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mountainman
January 26, 2015, 19:37
do I break my head to find some one who has an oven to get the whole receiver heat treated or will spot weld suffice. I personally think, if only the FCG holes have stress on them that should so suffice, but OTOH, who would go through all the trouble of stainless wrapping and completely heat treating the whole thing if that is not necessary. I wanna hear everybody's argument so I can make a better decision.

Nomad, 2nd
January 26, 2015, 20:05
You looking for a toy or a tool?

Brimstone
January 26, 2015, 21:01
That question is a can of worms,apply your KY liberally. Some say the receivers are fully treated,some say they are spot treated. Pick a side. I fall in line with spot treatment of the FCG pin holes and ejector. Some will tell you that you want pliability in the rivet areas so the steel will dimple into the trunnion counter sinks so as to properly grip and avoid sheering the rivets off. Maybe GP will come along and give some insight,he builds then for a living.

I can tell you from personal experience that tapco rivets are too soft and will stretch allowing shearing to happen.

mountainman
January 27, 2015, 16:04
You looking for a toy or a tool?

I am looking for something that still works after you club something with it.

ALL FAL
January 27, 2015, 16:53
Mountainman, I have wondered why there aren't 1/4" thick receiver kits available that would need welding, a little machining/countersinking??????
Stress relief wouldn't hurt and temper that unit up right, thinking about trying this idea.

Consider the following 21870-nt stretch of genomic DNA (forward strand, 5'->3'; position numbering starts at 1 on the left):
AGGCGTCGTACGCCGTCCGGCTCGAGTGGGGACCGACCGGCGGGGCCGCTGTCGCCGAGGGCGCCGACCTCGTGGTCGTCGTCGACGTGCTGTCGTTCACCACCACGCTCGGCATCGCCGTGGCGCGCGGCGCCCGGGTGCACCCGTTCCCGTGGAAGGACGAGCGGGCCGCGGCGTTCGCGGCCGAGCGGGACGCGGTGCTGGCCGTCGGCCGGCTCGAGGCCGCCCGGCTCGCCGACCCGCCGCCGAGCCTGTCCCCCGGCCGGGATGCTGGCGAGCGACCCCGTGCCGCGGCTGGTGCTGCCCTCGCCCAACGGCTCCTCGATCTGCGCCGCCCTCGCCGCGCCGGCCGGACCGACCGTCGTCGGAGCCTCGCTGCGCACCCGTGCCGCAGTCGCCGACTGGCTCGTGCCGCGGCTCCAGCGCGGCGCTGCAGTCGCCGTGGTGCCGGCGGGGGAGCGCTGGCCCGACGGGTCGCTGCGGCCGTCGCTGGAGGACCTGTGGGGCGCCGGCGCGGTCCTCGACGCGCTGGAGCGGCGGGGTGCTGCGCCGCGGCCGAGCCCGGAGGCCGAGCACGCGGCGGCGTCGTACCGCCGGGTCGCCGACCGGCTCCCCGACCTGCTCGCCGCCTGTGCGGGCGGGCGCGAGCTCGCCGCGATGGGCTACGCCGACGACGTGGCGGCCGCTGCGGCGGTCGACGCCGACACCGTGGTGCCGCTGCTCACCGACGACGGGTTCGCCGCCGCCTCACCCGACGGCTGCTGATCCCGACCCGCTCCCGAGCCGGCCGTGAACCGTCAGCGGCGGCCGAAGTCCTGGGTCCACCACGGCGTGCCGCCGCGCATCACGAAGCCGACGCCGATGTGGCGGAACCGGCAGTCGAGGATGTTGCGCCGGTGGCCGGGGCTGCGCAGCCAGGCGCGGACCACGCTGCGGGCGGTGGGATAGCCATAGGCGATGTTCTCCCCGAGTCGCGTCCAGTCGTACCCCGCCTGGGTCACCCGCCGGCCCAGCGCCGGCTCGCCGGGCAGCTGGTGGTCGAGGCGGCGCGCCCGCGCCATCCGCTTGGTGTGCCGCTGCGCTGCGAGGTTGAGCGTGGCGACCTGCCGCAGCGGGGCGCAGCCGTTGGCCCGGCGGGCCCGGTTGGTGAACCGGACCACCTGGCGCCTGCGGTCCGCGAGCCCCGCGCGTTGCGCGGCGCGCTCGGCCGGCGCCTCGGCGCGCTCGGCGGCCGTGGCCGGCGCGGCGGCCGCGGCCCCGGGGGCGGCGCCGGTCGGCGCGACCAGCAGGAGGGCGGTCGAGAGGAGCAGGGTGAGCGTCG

Kingtubby
January 27, 2015, 17:15
Mountainman, I have wondered why there aren't 1/4" thick receiver kits available that would need welding, a little machining/countersinking??????

There already are. Theyre called milled receivers. :tongue:

mountainman
January 27, 2015, 17:47
I found out Polish blanks need full heat treating. Now anyone know what kind of cycle to use on the spot welder? I understand you have to hit each spot 3 X with each hit having a different squeeze time and different pause time in between squeeze's otherwise you don't get a good weld.

IRONWORKER
January 27, 2015, 18:42
I drill holes in my recs & plug weld the rails with a Tig, i build up the welds nice n high so there is no undercut whatsoever, then i mill the welds flush & using the Tig rig with no filler wire i "draw" some spot welds on the receiver.....

It looks 100% correct but is much stronger than spot welds are

Potshot
January 27, 2015, 18:55
I heat treated mine. Originals are fully heat treated (tested them)

gunplumber
January 27, 2015, 19:17
They are fully heat-treated and always have been, although not as hard as NODAK does them. Putting a big bulge in shitty ITM receiver while pulling out the stock convinced me not to go with anything that wasn't heat-treated properly.

And while a blow-torch and oil-quenching is "technically" a type of hardening, it is really ghetto in my book. With nice parts kits starting at $450, and the receiver only $100 for the best US receiver available (NoDak), you are spending a lot of money to do low quality work on the critical part.

The only reason to even screw with a folded flat is to keep it off the books, or just for the passion of doing it. In which case, you should have the "passion" to do it right. Which means a heat-treat oven. And once it's folded and welded, it's a firearm, and you can't give it to a non-ffl to heat treat for you, so we're back to the question of why?

For those who do heat treat, it involves fabricating a fixture to clamp everything in alignment, so it doesn't warp. Heat to x, quench in x, and then anneal to z.

But if you're satisfied with not knowing what you have, and doing work you know is substandard, then hit it with a blowtorch till it turns bright red and then dunk it in 40wt. Better than nothing, I guess.

gunplumber
January 27, 2015, 19:22
I drill holes in my recs & plug weld the rails with a Tig, i build up the welds nice n high so there is no undercut whatsoever, then i mill the welds flush & using the Tig rig with no filler wire i "draw" some spot welds on the receiver.....